66. Celotto AM, Lee JW, Graveley BR: Exon-specific RNA interference: A tool to determine the functional relevance of proteins encoded by alternatively spliced mRNAs.

    Methods Mol Biol 2005, 309:273-282. PubMed Abstract | Publisher Full Text OpenURL

  67. Park JW, Parisky K, Celotto AM, Reenan RA, Graveley BR: Identification of alternative splicing regulators by RNA interference in Drosphila.

    Proc Natl Acad Sci USA 2004, 101:15974-15979. PubMed Abstract | Publisher Full Text | PubMed Central Full Text OpenURL

  68. Deshpande G, Samuels ME, Schedl PD: Sex-lethal interacts with splicing factors in vitro and in vivo.

    Mol Cell Biol 1996, 16:5036-5047. PubMed Abstract | Publisher Full Text | PubMed Central Full Text OpenURL

  69. Lynch KW, Maniatis T: Assembly of specific SR protein complexes on distinct regulatory elements of the Drosophila doublesex splicing enhancer.

    Genes Dev 1996, 10:2089-2101. PubMed Abstract OpenURL

  70. Salz HK, Flickinger TW: Both loss-of-function and gain-of-function mutations in snf define a role for snRNP proteins in regulating Sex-lethal pre-mRNA splicing in Drosophila development.

    Genetics 1996, 144:95-108. PubMed Abstract | Publisher Full Text | PubMed Central Full Text OpenURL

  71. Tian M, Maniatis T: A splicing enhancer complex controls alternative splicing of doublesex pre-mRNA.

    Cell 1993, 74:105-114. PubMed Abstract | Publisher Full Text OpenURL

  72. Hild M, Beckmann B, Haas SA, Koch B, Solovyev V, Busold C, Fellenberg K, Boutros M, Vingron M, Sauer F, et al.: An integrated gene annotation and transcriptional profiling approach towards the full gene content of the Drosophila genome.

    Genome Biol 2003, 5:R3. PubMed Abstract | BioMed Central Full Text | PubMed Central Full Text OpenURL

  73. Kent WJ: BLAT - The BLAST-like alignment tool.

    Genome Res 2002, 12:656-664. PubMed Abstract | Publisher Full Text | PubMed Central Full Text OpenURL

  74. Thompson JD, Higgins DG, Gibson TJ: Clustal-W - improving the sensitivity of progressive multiple sequence alignment through sequence weighting, position-specific gap penalties and weight matrix choice.

    Nucleic Acids Res 1994, 22:4673-4680. PubMed Abstract | PubMed Central Full Text OpenURL

  75. Rouillard JM, Zuker M, Gulari E: OligoArray 2.0: design of oligonucleotide probes for DNA microarrays using a thermodynamic approach.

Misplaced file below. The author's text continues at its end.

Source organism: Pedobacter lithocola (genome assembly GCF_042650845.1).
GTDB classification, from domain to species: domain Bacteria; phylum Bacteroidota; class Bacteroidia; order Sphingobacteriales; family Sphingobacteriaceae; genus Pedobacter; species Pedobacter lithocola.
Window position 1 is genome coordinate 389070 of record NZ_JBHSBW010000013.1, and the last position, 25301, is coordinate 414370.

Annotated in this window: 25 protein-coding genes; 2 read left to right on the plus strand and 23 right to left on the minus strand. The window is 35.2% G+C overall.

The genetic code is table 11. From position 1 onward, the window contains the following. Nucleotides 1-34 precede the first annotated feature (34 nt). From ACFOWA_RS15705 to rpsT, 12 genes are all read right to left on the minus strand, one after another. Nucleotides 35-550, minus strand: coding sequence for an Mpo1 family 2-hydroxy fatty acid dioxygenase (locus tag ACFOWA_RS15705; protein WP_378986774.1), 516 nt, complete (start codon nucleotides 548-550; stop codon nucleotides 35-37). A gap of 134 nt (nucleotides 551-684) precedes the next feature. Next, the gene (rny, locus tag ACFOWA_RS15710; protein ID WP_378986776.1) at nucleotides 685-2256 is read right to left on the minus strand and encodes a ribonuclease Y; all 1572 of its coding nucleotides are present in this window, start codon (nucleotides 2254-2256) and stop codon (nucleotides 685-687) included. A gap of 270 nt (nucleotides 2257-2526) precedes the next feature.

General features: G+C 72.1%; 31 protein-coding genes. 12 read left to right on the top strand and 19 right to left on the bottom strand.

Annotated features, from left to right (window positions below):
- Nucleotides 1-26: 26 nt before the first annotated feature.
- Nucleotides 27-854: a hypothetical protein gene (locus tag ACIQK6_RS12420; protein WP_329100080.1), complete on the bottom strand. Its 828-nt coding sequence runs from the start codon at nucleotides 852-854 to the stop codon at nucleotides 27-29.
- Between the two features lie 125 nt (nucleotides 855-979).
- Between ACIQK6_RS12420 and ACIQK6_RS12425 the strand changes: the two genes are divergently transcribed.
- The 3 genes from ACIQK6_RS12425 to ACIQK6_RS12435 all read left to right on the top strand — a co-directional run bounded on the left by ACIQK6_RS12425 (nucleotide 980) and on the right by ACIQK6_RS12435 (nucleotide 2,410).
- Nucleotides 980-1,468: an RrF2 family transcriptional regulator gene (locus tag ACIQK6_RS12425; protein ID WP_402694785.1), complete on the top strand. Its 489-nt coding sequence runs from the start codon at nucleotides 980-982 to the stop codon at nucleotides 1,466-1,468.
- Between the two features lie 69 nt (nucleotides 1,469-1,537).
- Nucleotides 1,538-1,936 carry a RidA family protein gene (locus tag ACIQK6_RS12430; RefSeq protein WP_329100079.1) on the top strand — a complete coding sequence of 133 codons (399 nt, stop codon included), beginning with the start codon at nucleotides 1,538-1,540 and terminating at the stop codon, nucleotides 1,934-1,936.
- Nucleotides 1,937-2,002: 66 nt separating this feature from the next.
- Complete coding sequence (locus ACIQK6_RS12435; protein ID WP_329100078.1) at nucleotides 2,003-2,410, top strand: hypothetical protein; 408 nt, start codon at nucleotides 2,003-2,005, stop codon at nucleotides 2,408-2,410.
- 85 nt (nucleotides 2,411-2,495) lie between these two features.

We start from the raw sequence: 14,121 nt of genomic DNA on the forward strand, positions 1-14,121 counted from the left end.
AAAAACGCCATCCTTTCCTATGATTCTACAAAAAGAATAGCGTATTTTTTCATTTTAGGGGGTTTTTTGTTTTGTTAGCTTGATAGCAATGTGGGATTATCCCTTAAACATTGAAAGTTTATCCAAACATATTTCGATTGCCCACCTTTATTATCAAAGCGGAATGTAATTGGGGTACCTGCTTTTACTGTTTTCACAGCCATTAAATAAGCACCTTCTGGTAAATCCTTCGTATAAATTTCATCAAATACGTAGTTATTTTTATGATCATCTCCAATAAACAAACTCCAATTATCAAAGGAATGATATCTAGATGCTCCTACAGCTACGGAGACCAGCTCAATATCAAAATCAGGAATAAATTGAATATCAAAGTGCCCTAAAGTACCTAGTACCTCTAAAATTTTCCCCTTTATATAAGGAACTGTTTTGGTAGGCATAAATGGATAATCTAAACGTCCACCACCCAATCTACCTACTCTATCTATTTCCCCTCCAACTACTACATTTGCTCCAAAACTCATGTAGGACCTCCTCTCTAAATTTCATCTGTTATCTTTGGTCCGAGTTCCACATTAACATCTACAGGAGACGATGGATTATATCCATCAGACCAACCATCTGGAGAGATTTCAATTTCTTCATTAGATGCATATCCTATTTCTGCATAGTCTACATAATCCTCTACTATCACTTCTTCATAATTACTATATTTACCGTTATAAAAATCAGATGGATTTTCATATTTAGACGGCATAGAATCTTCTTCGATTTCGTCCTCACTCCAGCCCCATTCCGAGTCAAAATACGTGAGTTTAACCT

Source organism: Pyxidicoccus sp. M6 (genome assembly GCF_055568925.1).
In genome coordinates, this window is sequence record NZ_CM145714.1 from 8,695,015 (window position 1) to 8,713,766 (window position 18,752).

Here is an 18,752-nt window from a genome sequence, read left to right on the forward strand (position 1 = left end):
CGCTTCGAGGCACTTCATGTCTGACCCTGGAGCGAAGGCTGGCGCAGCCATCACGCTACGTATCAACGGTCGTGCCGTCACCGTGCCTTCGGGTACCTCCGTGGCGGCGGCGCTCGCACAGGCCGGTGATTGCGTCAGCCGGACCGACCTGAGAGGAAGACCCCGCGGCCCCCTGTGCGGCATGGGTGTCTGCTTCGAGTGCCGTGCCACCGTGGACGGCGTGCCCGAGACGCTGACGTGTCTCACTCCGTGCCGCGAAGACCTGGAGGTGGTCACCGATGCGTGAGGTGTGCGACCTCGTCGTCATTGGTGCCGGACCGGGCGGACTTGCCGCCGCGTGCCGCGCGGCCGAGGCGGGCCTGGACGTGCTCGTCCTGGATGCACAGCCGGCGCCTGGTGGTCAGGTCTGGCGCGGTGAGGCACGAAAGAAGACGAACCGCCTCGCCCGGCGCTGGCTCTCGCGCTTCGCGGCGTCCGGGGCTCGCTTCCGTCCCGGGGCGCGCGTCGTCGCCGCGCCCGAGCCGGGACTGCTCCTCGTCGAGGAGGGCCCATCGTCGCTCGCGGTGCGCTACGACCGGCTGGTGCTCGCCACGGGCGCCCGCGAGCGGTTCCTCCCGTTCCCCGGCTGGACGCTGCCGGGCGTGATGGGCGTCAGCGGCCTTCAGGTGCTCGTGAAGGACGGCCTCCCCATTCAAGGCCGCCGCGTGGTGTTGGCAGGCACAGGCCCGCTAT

Nucleic Acids Res 2003, 31:3057-3062. PubMed Abstract | Publisher Full Text | PubMed Central Full Text OpenURL

  76. Lindsley DL, Zimm G: The Genome of Drosophila melanogaster. San Diego: Academic Press, Inc; 1992.

  77. Pasyukova EG, Nuzhdin SV: Doc and Copia instability in an isogenic Drosophila melanogaster stock.

    Mol General Genet 1993, 240:302-306. Publisher Full Text OpenURL

  78. Nuzhdin SV, Pasyukova EG, Dilda CL, Zeng ZB, Mackay TFC: Sex-specific quantitative trait loci affecting longevity in Drosophila melanogaster.

    Proc Natl Acad Sci USA 1997, 94:9734-9739. PubMed Abstract | Publisher Full Text | PubMed Central Full Text OpenURL

  79. Fleiss JL: Statistical Methods for Rates and Proportions. New York: John Wiley and Sons; 1981. OpenURL

  80. Benjamini Y, Hochberg Y: Controlling the false discovery rate - a practical and powerful approach to multiple testing.

    J Roy Stat Soc B Methodol 1995, 57:289-300. OpenURL

  81. Weller JI, Song JZ, Heyen DW, Lewin HA, Ron M: A new approach to the problem of multiple comparisons in the genetic dissection of complex traits.

    Genetics 1998, 150:1699-1706. PubMed Abstract | Publisher Full Text | PubMed Central Full Text OpenURL

  82. Tusher VG, Tibshirani R, Chu G: Significance analysis of microarrays applied to the ionizing radiation response.

    Proc Natl Acad Sci USA 2001, 98:10515-10515. Publisher Full Text OpenURL